How Royal Enfield Killed Harley Davidson in India

Remember Harley Davidson, probably the most well known old school motorcycle brand in the world? These days, they are shutting shops all across the world due to losses. Their bet was on India for getting them through the slump but a certain Royal Enfield came in and smashed their hopes.

The hopes for HD’s resurgence began with the launch of Street 750 in 2014 when India was moving towards bigger motorcycles. Harley Davidson saw an opportunity to bet on the Indian market and get some stability to the company. Street 750 was designed for Royal Enfield riders who wanted something bigger and of better quality, things that were lacking in Royal Enfield. The Street 750 was the cheapest motorcycle from the US brand and was predicted to bring in lots of customers from Asia.

Harley’s ambitions pushed Royal Enfield to sort out its messy house and block the enemy at the gates. Enfield had launched the Classic 350 in 2009 but by 2014 it was still plagued with issues that every new motorcycle has to go through. Under CEO Sidharth Lal, Royal Enfield set out to challenge the likes of Harley and Triumph. When the Street 750 launched, Royal Enfield began sorting out the quality of its motorcycles. In a year or so, the Classic 350 had become a really nice quality motorcycle devoid of any major issues.

Harley’s build quality not upto the mark

Harley owners protesting the poor quality of street 750

Harley being a foreign company, people expected it to have a vastly superior build quality only to be proven wrong. The Street 750 came laden with issues to the point that it was dangerous to ride. There were protests by the owners and the motorcycle was recalled in large numbers. The main issue was with breaks deploying at random causing motorcycles to slow down significantly at any time. The customers saw that Harley doesn’t have the same build quality as any European or Japanese counterparts and its image was mostly inflated by pop culture.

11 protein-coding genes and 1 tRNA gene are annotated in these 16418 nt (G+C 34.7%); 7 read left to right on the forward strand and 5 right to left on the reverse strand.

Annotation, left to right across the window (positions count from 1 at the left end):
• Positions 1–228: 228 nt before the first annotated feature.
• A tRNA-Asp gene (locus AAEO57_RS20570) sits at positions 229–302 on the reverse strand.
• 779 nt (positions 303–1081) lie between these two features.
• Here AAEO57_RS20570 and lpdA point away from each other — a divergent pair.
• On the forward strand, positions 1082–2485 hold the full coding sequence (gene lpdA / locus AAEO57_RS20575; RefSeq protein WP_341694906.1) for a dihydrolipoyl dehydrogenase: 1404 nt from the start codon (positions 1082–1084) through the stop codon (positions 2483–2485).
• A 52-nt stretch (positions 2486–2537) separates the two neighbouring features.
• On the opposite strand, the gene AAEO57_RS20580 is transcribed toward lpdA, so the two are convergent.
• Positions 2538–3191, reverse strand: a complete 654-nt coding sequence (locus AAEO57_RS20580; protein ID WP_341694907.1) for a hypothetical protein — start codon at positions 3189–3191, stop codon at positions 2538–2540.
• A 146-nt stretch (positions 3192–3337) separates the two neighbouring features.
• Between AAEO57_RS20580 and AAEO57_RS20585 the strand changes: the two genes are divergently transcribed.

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Cementing it’s place in the segment

Customers were put off by this and turned back to Royal Enfields or moved up to Triumph. Royal Enfield now had a breathing space and it began working on a parallel-twin engine which was later put into Interceptor 650 and the 650 GT. Both of these motorcycles have taken the world by storm. They’re incredibly well built and a value for money like no other motorcycle brand provides at the moment.

Royal Enfield has also recently launched a new 350 cc based Meteor 350 replacing its ageing Thunderbird. The motorcycle is getting high praise from initial customers and reviewers. It looks like Royal Enfield has a winner on their hands. If that wasn’t enough, they are also testing an Interceptor 350 to challenge the Honda H’ness 350, a bike that has slotted itself beautifully in between the Bullet and the Interceptor 650. The motorcycle was caught on the camera while being test ridden in Chennai a few days ago.

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